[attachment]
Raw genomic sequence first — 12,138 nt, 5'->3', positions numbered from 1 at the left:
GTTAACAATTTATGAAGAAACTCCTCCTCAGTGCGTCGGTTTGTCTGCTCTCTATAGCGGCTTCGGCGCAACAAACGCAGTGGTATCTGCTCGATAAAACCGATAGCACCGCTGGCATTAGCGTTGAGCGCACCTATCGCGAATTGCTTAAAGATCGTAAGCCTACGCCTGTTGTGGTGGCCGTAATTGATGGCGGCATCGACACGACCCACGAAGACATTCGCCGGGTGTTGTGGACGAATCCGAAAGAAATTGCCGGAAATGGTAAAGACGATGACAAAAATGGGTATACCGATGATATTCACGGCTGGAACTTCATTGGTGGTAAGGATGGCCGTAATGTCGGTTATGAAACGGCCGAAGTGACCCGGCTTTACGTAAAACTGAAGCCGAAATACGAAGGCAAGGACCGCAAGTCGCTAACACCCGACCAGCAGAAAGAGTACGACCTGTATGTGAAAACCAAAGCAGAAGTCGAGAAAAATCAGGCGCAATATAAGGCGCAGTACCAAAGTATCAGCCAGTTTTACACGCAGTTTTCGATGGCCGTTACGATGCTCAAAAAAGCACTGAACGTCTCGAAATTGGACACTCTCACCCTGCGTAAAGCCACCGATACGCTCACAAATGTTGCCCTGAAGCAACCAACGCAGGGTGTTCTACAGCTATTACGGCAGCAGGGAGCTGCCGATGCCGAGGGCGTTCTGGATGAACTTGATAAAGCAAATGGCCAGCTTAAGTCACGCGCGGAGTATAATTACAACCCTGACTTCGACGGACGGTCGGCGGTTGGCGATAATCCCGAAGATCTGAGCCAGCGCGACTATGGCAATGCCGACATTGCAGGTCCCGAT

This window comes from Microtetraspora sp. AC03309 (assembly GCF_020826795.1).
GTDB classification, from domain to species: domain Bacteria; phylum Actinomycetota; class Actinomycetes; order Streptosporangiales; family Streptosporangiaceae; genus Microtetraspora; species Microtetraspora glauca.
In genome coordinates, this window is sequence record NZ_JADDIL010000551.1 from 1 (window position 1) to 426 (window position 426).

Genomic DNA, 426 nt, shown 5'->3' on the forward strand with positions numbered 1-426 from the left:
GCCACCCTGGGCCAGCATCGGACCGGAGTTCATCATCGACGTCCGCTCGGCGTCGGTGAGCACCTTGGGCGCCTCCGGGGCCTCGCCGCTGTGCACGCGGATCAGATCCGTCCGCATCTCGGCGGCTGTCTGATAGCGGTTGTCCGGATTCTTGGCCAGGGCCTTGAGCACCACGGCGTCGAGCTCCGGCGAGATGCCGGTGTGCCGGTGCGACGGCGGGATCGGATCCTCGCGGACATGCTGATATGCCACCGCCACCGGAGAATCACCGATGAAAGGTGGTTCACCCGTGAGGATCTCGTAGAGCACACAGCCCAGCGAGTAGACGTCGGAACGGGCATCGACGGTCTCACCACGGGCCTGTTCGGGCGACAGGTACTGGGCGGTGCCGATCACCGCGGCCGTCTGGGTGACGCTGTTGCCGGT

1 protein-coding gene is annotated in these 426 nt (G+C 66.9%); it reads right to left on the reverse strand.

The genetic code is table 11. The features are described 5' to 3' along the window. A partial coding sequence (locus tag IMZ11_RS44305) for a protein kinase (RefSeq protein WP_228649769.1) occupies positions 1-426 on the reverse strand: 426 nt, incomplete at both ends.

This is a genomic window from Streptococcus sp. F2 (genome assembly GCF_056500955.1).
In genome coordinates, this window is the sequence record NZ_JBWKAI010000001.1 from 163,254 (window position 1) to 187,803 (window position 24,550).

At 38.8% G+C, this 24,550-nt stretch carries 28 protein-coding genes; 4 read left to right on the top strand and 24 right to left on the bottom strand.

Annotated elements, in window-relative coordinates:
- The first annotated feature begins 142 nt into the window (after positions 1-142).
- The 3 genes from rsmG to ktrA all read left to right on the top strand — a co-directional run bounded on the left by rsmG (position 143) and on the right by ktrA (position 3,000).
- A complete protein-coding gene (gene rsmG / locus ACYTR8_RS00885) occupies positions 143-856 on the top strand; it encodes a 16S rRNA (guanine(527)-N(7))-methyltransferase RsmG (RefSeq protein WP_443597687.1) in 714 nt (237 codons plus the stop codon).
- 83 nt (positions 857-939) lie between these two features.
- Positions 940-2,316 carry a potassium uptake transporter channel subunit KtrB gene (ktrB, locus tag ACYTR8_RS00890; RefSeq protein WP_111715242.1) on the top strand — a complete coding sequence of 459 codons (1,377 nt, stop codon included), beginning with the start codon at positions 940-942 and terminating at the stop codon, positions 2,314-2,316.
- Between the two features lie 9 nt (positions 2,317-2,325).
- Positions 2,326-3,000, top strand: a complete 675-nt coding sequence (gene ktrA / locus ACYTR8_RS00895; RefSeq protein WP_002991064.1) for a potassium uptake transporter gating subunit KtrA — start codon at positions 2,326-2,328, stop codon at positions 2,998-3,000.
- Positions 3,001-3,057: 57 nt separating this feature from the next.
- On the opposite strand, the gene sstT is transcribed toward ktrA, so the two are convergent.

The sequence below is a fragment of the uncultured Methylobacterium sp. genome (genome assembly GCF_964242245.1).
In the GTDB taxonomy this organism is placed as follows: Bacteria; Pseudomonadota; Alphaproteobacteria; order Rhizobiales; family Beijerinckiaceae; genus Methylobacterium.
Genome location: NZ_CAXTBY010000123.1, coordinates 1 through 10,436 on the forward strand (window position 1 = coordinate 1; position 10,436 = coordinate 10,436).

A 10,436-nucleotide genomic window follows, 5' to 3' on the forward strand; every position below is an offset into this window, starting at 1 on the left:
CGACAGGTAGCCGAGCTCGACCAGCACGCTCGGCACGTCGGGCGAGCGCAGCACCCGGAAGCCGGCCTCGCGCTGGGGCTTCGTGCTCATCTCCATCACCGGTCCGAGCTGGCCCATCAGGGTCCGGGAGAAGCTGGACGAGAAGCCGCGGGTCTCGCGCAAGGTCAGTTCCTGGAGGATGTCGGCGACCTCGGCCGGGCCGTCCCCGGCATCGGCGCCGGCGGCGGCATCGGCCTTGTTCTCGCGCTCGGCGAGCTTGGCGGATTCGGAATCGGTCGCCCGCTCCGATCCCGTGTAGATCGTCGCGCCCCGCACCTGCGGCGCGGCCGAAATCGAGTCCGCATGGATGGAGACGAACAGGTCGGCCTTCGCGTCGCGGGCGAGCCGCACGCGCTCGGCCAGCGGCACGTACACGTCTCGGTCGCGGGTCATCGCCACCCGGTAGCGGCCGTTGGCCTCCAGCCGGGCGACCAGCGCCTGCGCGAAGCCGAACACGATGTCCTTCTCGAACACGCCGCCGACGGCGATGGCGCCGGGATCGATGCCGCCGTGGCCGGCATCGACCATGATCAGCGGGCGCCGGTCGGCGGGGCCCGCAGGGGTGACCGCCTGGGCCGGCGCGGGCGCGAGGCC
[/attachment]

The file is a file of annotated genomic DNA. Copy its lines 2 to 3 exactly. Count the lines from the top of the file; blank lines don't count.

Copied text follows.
GTTAACAATTTATGAAGAAACTCCTCCTCAGTGCGTCGGTTTGTCTGCTCTCTATAGCGGCTTCGGCGCAACAAACGCAGTGGTATCTGCTCGATAAAACCGATAGCACCGCTGGCATTAGCGTTGAGCGCACCTATCGCGAATTGCTTAAAGATCGTAAGCCTACGCCTGTTGTGGTGGCCGTAATTGATGGCGGCATCGACACGACCCACGAAGACATTCGCCGGGTGTTGTGGACGAATCCGAAAGAAATTGCCGGAAATGGTAAAGACGATGACAAAAATGGGTATACCGATGATATTCACGGCTGGAACTTCATTGGTGGTAAGGATGGCCGTAATGTCGGTTATGAAACGGCCGAAGTGACCCGGCTTTACGTAAAACTGAAGCCGAAATACGAAGGCAAGGACCGCAAGTCGCTAACACCCGACCAGCAGAAAGAGTACGACCTGTATGTGAAAACCAAAGCAGAAGTCGAGAAAAATCAGGCGCAATATAAGGCGCAGTACCAAAGTATCAGCCAGTTTTACACGCAGTTTTCGATGGCCGTTACGATGCTCAAAAAAGCACTGAACGTCTCGAAATTGGACACTCTCACCCTGCGTAAAGCCACCGATACGCTCACAAATGTTGCCCTGAAGCAACCAACGCAGGGTGTTCTACAGCTATTACGGCAGCAGGGAGCTGCCGATGCCGAGGGCGTTCTGGATGAACTTGATAAAGCAAATGGCCAGCTTAAGTCACGCGCGGAGTATAATTACAACCCTGACTTCGACGGACGGTCGGCGGTTGGCGATAATCCCGAAGATCTGAGCCAGCGCGACTATGGCAATGCCGACATTGCAGGTCCCGAT

This window comes from Microtetraspora sp. AC03309 (assembly GCF_020826795.1).